The government says about 2,300 beds will open this year. But meeting the actual need is still years away.
Abbott has been resisting opposition calls for an independent look at the issue.
But it’s time. We need to know how serious the shortage is, where it’s worst and what we can do. Seniors deserve that.
So do taxpayers . The costs of coping - warehousing seniors in acute care beds, admitting people who might have still been at home with proper support - are likely greater than the costs of fixing the problem.
There’s no benefit in hiding from the problem. Let’s get the facts, and decide what we’e prepared to do to fix it.
Footnote: The Liberals should leap at a review. Families who were suffering in silence have seen the Albo case as a all to action. Abbott is going to spend this entire legislative session dealing with a string of sad cases raised by the opposition if he isn’t willing to announce a proper review.

3 comments:

Anonymous said...

Privatization: Politics Over Public Policy

"People in communities across B.C. pleaded with the government. Keep the old care homes open - even with their flaws - until replacements were ready. The government didn’t..."

It would be interesting to compare how many public beds were closed and how many private beds were closed. Me thinks the private sector did not lose much in this politically driven privatization drive.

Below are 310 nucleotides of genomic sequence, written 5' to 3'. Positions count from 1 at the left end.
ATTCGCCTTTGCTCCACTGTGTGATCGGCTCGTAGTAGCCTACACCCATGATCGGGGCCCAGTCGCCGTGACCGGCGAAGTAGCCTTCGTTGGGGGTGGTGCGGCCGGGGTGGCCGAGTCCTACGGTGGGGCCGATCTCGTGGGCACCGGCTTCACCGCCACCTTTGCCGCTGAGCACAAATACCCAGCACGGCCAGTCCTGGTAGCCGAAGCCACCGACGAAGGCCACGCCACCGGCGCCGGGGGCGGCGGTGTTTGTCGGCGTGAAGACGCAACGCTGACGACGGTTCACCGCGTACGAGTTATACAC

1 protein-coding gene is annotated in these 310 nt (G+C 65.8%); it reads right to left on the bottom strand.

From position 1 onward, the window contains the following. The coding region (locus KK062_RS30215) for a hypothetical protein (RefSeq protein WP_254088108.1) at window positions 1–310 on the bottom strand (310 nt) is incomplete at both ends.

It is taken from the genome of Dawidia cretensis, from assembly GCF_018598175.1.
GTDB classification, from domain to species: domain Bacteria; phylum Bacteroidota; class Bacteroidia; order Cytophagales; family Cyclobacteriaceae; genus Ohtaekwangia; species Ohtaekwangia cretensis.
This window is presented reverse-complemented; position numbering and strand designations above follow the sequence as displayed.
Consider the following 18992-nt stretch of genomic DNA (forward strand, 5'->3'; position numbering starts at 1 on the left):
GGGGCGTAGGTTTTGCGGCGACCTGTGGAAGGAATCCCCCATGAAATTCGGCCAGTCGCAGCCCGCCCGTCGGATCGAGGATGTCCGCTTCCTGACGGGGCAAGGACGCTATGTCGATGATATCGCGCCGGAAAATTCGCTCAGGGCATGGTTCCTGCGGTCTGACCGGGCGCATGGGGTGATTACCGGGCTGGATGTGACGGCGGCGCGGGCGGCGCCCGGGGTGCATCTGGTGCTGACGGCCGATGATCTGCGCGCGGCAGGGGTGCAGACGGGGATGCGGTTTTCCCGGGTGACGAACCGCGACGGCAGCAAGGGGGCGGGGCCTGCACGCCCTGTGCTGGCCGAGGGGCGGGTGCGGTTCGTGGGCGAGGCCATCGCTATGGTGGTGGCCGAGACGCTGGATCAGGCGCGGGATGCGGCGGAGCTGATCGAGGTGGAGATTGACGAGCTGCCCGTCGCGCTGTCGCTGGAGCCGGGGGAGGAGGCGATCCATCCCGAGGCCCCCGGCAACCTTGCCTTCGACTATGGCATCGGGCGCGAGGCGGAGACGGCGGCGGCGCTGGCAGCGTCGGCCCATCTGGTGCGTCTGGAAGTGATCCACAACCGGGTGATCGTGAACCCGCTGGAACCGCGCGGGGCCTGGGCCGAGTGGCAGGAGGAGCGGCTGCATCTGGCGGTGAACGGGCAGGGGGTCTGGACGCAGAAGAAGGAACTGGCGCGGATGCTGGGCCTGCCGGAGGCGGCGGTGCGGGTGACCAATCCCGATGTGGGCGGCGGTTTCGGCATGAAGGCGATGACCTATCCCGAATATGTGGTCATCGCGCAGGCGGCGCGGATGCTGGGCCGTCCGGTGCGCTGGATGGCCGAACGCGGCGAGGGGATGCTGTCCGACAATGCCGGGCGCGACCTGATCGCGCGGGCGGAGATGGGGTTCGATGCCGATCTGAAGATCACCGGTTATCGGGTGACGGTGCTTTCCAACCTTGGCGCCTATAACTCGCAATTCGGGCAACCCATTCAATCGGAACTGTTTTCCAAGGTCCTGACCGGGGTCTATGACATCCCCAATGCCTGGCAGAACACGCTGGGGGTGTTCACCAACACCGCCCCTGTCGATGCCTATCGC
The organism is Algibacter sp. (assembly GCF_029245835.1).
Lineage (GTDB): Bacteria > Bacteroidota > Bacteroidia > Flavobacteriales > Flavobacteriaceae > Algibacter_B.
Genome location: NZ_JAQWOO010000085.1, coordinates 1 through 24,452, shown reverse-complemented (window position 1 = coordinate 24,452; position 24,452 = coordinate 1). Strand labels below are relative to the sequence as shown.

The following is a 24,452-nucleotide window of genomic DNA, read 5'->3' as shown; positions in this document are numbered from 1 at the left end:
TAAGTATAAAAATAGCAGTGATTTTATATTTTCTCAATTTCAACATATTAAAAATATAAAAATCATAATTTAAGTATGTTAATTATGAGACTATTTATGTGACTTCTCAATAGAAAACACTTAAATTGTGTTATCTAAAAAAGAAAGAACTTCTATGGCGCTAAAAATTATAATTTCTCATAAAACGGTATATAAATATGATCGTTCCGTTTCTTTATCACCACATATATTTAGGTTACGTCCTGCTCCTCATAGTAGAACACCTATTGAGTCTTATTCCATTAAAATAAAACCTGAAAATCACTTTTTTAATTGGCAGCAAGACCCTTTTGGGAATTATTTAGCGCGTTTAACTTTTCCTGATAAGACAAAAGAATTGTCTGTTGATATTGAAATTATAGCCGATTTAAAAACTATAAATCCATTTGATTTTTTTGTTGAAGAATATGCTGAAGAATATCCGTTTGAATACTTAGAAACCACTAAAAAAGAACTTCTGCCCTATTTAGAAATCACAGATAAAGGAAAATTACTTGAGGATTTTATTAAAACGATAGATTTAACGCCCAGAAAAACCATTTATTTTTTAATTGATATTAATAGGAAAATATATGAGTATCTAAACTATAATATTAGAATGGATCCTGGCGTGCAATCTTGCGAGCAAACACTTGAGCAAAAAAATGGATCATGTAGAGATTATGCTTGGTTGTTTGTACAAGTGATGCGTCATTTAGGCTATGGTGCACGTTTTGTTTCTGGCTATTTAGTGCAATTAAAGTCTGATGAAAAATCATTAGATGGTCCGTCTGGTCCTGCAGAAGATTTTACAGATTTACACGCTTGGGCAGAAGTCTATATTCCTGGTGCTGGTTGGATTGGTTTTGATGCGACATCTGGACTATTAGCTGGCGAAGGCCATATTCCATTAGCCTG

Anonymous said...

It comes down to our priorities, as reflected in the priorities of the governments we elect. We want to bask in the reflected glory of the big party in 2010; we want the booming economy, less taxes and new highways to open up our $60,000 SUVs. We want to rub our hands as we watch our home values and stock portfolios steadily climb.

Who wants to think ahead to what we're going to do for Granny & Gramps when they get to that stage; or the struggle that cousin Fred is undegoing to get mental health services. Why give ourselves heartburn worrying about the teens we pass on the street who should be in foster homes, teh addicts or the dyslexic kid next door who's depressed & struggling in school.

It's all too depressing -- better to shut it out and cheer ourselves up by planning that spring break getaway in Hawaii that we've worked so hard towards. We're doing our best for our families and that's all anyone can expect, right?

Until we take ownership of our wider communities and the problems therein, nothing will change. Most of us will roll along--not really happy, but thinking we're at least secure--until we hit one of these bumps and it all falls apart, and we finally get that everything we built for ourselves was largely meaningless and illusory.

wstander said...

This is the story (the CHOICE that was made)- the rest is simply padding:

"... this is a capacity problem, one the government acknowledged before taking office. They have chosen not to fix it. Other priorities - tax cuts, spending, paying down the debt - came first."

As usual Willocks cuts to the chase.